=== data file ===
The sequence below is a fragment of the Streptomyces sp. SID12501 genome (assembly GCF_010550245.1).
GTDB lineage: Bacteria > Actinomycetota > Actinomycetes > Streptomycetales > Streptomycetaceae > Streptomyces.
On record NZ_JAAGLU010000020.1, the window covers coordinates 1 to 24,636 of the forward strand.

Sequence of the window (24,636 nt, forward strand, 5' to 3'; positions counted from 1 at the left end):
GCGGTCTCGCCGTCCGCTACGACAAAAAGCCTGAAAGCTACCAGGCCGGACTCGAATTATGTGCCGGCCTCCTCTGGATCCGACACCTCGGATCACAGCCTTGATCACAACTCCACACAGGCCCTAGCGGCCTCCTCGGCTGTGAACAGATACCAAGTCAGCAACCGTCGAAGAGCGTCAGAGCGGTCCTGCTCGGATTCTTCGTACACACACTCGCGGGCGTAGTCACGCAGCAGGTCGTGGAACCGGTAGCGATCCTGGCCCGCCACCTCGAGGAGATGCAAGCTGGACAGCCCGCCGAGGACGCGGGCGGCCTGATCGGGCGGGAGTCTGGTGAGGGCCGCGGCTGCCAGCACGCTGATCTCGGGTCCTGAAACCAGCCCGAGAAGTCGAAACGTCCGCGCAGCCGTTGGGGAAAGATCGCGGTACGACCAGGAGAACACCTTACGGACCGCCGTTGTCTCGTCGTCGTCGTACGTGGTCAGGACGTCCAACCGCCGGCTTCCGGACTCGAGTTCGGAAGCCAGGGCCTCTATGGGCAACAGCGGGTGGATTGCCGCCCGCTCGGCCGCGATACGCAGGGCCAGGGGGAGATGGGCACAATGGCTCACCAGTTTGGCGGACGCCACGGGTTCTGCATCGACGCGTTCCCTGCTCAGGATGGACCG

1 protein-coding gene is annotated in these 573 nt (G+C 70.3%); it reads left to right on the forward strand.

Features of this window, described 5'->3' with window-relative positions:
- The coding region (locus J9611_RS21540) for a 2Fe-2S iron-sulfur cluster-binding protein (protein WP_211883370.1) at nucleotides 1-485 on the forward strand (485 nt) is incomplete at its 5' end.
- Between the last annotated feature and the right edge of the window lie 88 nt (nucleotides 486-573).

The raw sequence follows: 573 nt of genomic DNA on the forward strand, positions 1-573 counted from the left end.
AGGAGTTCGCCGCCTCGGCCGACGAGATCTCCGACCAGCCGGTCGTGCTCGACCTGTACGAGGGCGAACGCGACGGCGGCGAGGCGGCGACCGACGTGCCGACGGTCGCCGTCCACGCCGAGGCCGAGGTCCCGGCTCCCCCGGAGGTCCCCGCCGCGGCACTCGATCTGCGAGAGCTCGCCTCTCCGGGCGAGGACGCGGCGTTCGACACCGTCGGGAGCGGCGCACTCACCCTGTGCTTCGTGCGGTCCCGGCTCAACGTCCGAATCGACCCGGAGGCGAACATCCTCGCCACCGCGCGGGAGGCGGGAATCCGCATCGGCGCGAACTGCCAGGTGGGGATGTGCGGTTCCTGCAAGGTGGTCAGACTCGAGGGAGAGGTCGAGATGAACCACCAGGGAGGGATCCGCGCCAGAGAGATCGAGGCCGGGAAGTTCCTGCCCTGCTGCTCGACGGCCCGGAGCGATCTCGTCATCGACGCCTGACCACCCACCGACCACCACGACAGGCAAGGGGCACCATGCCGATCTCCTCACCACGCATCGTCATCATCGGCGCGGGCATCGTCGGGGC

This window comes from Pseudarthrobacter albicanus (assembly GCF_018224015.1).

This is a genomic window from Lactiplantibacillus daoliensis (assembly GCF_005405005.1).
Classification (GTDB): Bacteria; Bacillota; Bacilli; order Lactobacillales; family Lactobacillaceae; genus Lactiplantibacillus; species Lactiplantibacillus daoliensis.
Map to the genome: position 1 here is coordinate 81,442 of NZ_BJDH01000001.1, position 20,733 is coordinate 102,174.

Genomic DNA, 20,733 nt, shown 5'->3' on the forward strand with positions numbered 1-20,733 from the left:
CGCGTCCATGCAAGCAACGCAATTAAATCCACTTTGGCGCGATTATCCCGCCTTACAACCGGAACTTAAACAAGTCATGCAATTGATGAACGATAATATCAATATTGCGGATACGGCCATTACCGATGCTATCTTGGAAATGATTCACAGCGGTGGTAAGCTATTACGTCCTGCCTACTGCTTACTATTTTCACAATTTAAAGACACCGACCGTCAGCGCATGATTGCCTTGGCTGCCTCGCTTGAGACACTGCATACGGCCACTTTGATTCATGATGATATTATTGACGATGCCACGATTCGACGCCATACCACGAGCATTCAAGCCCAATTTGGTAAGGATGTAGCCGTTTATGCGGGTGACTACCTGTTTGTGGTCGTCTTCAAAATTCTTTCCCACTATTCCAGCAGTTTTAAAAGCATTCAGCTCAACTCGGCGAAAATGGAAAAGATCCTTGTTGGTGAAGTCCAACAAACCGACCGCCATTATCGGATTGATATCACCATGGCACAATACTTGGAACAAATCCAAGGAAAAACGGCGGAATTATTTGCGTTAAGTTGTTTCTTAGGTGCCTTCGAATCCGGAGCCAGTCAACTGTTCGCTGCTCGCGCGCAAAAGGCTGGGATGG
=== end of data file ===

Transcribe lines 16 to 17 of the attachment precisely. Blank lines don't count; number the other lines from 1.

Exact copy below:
Genomic DNA, 20,733 nt, shown 5'->3' on the forward strand with positions numbered 1-20,733 from the left:
CGCGTCCATGCAAGCAACGCAATTAAATCCACTTTGGCGCGATTATCCCGCCTTACAACCGGAACTTAAACAAGTCATGCAATTGATGAACGATAATATCAATATTGCGGATACGGCCATTACCGATGCTATCTTGGAAATGATTCACAGCGGTGGTAAGCTATTACGTCCTGCCTACTGCTTACTATTTTCACAATTTAAAGACACCGACCGTCAGCGCATGATTGCCTTGGCTGCCTCGCTTGAGACACTGCATACGGCCACTTTGATTCATGATGATATTATTGACGATGCCACGATTCGACGCCATACCACGAGCATTCAAGCCCAATTTGGTAAGGATGTAGCCGTTTATGCGGGTGACTACCTGTTTGTGGTCGTCTTCAAAATTCTTTCCCACTATTCCAGCAGTTTTAAAAGCATTCAGCTCAACTCGGCGAAAATGGAAAAGATCCTTGTTGGTGAAGTCCAACAAACCGACCGCCATTATCGGATTGATATCACCATGGCACAATACTTGGAACAAATCCAAGGAAAAACGGCGGAATTATTTGCGTTAAGTTGTTTCTTAGGTGCCTTCGAATCCGGAGCCAGTCAACTGTTCGCTGCTCGCGCGCAAAAGGCTGGGATGG